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ASU Baseball: Sun Devils drop midweek game to Long Beach State

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Tough Tuesday at Muni

Richard Martinez/ House of Sparky

Coming off a five-hour marathon that featured a dramatic comeback against an in-state rival on Sunday afternoon, No. 7 Arizona State (25-2, 8-1 Pac-12) was right back to work on Tuesday night at Phoenix Muni.

With a chewed up bullpen that used seven different pitchers on Sunday, the Devils dug deep into their staff to try and pull out a win against Long Beach State (4-23). Unfortunately for ASU, the efforts weren't enough and they fell 14-9 to the Dirtbags, sustaining just their second loss all season.

“I had a bad feeling about this game all day today, I really did,” head coach Tracy Smith said. “I know that’s a good opponent and I knew we were a little shorthanded on the mound.”

ASU freshman pitcher Dom Cacchione got the nod for his first collegiate start. It was short lived. He walked the first two batters he faced and lasted only one third of an inning.

Sophomore pitcher Colby Davis then entered out of the bullpen. ASU ended up allowing four runs in a long first inning.

Through the whole game, the Sun Devils allowed 12 walks and three wild pitches. Out of the 14 LBSU runs scored, seven of them came to cross home plate after a free pass.

“This game is pretty simple when you get down to it. It’s about throwing strikes, playing defense behind, and then get a timely hit,” Smith said. “Seven guys tonight didn’t have to do anything to get on base...By my math, if they have to earn their way on, we probably win that baseball game.”

The free passes and the big inning eluded ASU on Tuesday. Long Beach State scored four runs in the first inning, five runs in the second, and four more in the fifth. The big frames added up and damage control was difficult due to self-inflicted mishaps on the mound.

There were also two Sun Devil errors that occurred in long innings out on the field. Despite a potent offensive lineup that out hit the Dirtbags 12-10 and put up nine runs, the deficit was too much to make up for ASU’s hitters.

“I felt like when they went up in the first, I felt like our hitting was really good and we knew that we were going to come back,” said sophomore left fielder Trevor Hauver. “I think that they just put up that other big spot and I feel like we all kind of mentally checked out, which we shouldn’t have.”

Hauver ended up with a remarkable night that was brushed over in the loss. He was a whooping 5-6 with two doubles out of the leadoff spot.

Along with the outfielder, sophomore shortstop Alika Williams had a three-RBI double in the eighth inning. Both players had solid nights but the big deficits became too much to overcome as a whole.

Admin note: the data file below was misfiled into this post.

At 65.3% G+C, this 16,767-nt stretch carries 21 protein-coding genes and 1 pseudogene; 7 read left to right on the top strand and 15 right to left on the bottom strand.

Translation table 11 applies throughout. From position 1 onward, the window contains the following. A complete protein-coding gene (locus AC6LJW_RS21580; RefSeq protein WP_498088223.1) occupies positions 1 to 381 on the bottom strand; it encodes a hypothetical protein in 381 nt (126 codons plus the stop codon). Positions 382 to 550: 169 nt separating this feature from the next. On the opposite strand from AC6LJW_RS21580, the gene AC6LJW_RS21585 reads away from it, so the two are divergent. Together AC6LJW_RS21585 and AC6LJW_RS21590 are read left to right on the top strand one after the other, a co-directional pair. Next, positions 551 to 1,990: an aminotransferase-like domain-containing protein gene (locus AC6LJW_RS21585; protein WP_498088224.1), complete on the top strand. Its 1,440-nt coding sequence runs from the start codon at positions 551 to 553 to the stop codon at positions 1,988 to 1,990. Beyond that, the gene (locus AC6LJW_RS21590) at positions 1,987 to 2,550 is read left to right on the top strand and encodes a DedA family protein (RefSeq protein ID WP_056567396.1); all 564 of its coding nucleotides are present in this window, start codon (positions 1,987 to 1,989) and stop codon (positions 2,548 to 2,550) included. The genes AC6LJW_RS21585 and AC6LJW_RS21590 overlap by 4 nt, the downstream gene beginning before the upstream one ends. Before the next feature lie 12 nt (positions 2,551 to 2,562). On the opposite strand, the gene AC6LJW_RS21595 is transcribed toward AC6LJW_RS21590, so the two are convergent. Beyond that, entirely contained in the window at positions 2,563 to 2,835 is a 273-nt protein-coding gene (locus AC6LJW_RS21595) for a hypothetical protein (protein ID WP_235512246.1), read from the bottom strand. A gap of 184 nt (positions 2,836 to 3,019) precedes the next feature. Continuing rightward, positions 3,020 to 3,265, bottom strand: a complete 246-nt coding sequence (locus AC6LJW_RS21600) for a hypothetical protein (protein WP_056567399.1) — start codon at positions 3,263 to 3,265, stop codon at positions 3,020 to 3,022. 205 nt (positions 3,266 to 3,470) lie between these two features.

ASU had four runs after three innings but the bats were quiet all the way through the seventh inning. A five-run eighth pulled things closer but it was too little, too late.

“I think today we were kind of flat with just keeping energy in any game we play,” Williams said. “Those were a few of the things that I am taking away from it (the game) at least.”

One of the few bright spots on the mound was freshman pitcher/infielder Marc Lidd, who threw three shutout innings to help preserve the bullpen in the later innings.

Smith noted he was pleased with Lidd’s performance and he liked the way he competed and threw strikes.

Ultimately, the loss could have been a byproduct of Sunday’s rollercoaster of a game against Arizona. Long Beach State was 3-23 going into Tuesday’s game but they have played plenty of legitimate foes.

They have the 68th best strength of schedule according to D1Baseball.com, and they have played against No. 2 UCLA, No. 3 Florida, No. 23 TCU, and No. 10 Ole Miss.

Regardless, the defeat doesn’t look great, but one bad loss is bound to happen over the course of a demanding college baseball season. There’s no reason to hit the panic button. To put ASU’s loss in perspective, 11 other ranked teams lost in midweek games on Tuesday night.

Smith called Tuesday’s loss a “reality check,” but the team will learn from it. The Devils will look to hit the reset button on Friday against USC.

“If we are going to have a bad game and have a disaster like we did tonight, it was a good thing it happened in non-conference,” Smith said. “I know people will make a big deal out of 4-23 but we said these guys are better than 3-23 coming into the game. That record thing doesn’t matter. If you don’t play well and you don’t take care of business, you are going to lose.

If you are going to have a breakdown like tonight and you were to ask me if you’d rather have it on the weekend or midweek, I’d rather it happen tonight. We can learn something and take away from that and maybe learn something from our personnel, then we will use that down the stretch.”